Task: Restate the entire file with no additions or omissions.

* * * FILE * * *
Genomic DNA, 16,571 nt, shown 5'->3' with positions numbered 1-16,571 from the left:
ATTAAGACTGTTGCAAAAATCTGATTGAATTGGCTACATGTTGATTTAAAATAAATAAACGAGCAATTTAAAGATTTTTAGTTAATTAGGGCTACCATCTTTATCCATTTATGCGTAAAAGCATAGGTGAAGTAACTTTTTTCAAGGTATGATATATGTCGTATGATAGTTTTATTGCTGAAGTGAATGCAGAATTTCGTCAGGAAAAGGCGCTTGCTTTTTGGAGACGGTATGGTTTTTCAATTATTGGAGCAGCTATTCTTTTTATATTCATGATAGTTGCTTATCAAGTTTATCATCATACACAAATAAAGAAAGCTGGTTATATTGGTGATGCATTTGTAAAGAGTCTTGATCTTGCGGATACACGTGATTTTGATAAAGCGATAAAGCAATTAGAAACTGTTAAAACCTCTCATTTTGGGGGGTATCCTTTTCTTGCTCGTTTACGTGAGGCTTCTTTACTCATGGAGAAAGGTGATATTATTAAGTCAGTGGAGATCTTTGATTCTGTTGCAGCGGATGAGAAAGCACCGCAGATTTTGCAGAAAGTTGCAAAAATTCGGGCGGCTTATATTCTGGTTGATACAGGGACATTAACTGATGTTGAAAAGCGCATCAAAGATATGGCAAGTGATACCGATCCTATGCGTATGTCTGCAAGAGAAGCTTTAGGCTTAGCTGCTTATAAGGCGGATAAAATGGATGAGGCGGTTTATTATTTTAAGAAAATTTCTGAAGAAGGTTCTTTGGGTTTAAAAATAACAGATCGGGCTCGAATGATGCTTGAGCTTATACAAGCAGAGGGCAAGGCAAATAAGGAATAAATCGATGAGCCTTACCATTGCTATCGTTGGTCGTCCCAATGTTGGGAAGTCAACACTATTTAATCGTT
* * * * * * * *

Genomic DNA, 16,571 nt, shown 5'->3' with positions numbered 1-16,571 from the left:
ATTAAGACTGTTGCAAAAATCTGATTGAATTGGCTACATGTTGATTTAAAATAAATAAACGAGCAATTTAAAGATTTTTAGTTAATTAGGGCTACCATCTTTATCCATTTATGCGTAAAAGCATAGGTGAAGTAACTTTTTTCAAGGTATGATATATGTCGTATGATAGTTTTATTGCTGAAGTGAATGCAGAATTTCGTCAGGAAAAGGCGCTTGCTTTTTGGAGACGGTATGGTTTTTCAATTATTGGAGCAGCTATTCTTTTTATATTCATGATAGTTGCTTATCAAGTTTATCATCATACACAAATAAAGAAAGCTGGTTATATTGGTGATGCATTTGTAAAGAGTCTTGATCTTGCGGATACACGTGATTTTGATAAAGCGATAAAGCAATTAGAAACTGTTAAAACCTCTCATTTTGGGGGGTATCCTTTTCTTGCTCGTTTACGTGAGGCTTCTTTACTCATGGAGAAAGGTGATATTATTAAGTCAGTGGAGATCTTTGATTCTGTTGCAGCGGATGAGAAAGCACCGCAGATTTTGCAGAAAGTTGCAAAAATTCGGGCGGCTTATATTCTGGTTGATACAGGGACATTAACTGATGTTGAAAAGCGCATCAAAGATATGGCAAGTGATACCGATCCTATGCGTATGTCTGCAAGAGAAGCTTTAGGCTTAGCTGCTTATAAGGCGGATAAAATGGATGAGGCGGTTTATTATTTTAAGAAAATTTCTGAAGAAGGTTCTTTGGGTTTAAAAATAACAGATCGGGCTCGAATGATGCTTGAGCTTATACAAGCAGAGGGCAAGGCAAATAAGGAATAAATCGATGAGCCTTACCATTGCTATCGTTGGTCGTCCCAATGTTGGGAAGTCAACACTATTTAATCGTT